Regardless of how valuable of a resource is discovered and identified, the resource will only be brought to market when a company can properly assess and present the total environmental and socio-economic impacts of the mine development—going from buried resource, to mine, to reclaimed land. The goal of the assessment phase is to thoroughly investigate how mining will impact the environment and communities, and how the miner will mitigate the risks associated with resource extraction. Not only must a miner conduct an accurate assessment of the risks and benefits of mining, they must communicate their assessments to various government agencies through a permitting process, and once the mine plan assessment can demonstrate that the impacts can be properly mitigated the permits will be granted.
The evaluation stage of exploration involves the investigation of the total environmental and socio-economic impacts of going from resource to mine and through to post-mining reclaimed land. This assessment of the risks and benefits of mining is a critical input to government decision-making in relation to the mine’s development. Permits are required across the entire life cycle of a mine. During this process, the company will present comprehensive documents to Federal and State/Territory Government agencies outlining predicted impacts associated with the development and how these will be mitigated or managed over the life of the mine. The nomenclature of this study varies, but is generally known as an Environmental Impact Study (EIS).
Financial considerations are very important in the assessment phase as environmental mitigation and remediation come at a financial cost. Development must limit impacts to the environment and bring social and economic benefits to the mining company, local communities, and the local economy before a government will approve a mine’s development.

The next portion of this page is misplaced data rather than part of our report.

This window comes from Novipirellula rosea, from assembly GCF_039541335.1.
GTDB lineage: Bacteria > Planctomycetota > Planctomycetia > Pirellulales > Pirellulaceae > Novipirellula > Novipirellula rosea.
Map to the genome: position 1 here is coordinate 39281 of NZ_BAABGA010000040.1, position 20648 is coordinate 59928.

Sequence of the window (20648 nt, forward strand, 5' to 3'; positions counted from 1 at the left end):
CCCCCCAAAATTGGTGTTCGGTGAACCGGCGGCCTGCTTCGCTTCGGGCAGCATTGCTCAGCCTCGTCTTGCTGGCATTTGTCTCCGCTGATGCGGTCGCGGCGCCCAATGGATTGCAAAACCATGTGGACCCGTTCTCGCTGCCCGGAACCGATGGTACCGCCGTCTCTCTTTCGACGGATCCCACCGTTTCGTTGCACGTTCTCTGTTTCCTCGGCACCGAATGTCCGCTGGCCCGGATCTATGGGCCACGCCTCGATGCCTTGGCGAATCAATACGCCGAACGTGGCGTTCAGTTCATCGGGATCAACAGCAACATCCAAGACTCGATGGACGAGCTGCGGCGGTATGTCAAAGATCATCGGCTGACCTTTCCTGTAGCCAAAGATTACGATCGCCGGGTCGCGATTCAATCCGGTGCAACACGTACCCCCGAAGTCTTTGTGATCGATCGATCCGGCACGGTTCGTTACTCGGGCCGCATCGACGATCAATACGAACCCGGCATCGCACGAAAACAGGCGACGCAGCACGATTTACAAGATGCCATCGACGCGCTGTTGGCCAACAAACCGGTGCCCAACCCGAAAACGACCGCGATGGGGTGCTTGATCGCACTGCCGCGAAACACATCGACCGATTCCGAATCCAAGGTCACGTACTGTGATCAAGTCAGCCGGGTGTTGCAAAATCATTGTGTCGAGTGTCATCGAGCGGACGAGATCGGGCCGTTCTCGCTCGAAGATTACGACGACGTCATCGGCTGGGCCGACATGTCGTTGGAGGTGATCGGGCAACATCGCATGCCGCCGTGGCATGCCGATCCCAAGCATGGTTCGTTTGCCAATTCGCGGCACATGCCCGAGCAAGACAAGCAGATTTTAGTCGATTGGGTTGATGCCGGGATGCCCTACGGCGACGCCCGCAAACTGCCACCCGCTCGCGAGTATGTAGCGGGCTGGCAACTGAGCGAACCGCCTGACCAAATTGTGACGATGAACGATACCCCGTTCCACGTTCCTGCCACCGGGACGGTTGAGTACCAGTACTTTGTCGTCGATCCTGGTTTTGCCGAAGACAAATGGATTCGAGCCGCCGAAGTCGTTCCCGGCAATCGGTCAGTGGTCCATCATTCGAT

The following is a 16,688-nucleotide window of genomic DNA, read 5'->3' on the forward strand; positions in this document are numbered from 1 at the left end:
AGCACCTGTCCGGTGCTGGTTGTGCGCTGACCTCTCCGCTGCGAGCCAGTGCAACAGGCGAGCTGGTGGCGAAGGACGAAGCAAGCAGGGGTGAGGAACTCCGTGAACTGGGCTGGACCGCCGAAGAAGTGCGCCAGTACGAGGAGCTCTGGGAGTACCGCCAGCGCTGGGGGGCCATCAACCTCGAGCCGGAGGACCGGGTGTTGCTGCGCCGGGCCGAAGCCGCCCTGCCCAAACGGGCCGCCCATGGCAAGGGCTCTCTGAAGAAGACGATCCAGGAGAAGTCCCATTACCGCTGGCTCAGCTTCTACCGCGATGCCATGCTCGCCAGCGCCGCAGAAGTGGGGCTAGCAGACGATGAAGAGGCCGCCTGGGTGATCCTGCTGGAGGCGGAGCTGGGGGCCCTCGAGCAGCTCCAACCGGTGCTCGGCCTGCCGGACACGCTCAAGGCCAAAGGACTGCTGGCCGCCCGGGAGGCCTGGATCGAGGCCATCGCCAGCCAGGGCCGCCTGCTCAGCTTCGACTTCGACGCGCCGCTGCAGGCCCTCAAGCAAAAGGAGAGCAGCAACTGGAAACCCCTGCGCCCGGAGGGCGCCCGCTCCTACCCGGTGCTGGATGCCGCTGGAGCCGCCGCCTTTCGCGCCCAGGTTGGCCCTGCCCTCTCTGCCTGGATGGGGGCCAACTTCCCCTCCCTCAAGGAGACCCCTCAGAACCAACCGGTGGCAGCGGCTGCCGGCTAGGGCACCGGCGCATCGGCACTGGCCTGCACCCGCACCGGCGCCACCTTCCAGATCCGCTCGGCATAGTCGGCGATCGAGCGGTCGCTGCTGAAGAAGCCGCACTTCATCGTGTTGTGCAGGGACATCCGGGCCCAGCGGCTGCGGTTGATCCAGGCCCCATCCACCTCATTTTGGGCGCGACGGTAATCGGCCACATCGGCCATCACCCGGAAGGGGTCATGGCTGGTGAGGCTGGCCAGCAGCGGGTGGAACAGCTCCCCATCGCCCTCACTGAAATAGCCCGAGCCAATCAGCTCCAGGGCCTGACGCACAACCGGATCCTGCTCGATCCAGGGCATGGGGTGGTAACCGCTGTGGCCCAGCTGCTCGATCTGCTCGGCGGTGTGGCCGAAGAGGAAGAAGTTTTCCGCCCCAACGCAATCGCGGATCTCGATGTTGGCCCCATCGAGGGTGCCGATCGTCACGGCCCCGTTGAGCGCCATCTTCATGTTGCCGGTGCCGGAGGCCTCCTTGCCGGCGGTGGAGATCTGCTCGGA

The entire life cycle of a mine is defined by a series of required permits—permits to explore; permits to extract the resources; permits to construct a mine; and permits to reclaim and close a mine. The length of time it takes to obtain the necessary permits to build a mine depends on the country where the proposed mine is to be located.
The United States has one of the longest permitting phases; obtaining approval takes an average of seven years. On the other side of the scale, the approval process in Australia takes an average of one to two years. In the permitting phase, the mining company will present to the required agencies a comprehensive document that outlines the proposed mine plan, identifies its impacts, outlines how these impacts can be mitigated, and illustrates how the mine will be reclaimed and closed. The nomenclature of this document depends on the country, but is commonly referred to as an Environmental Impact Study. [READ MORE]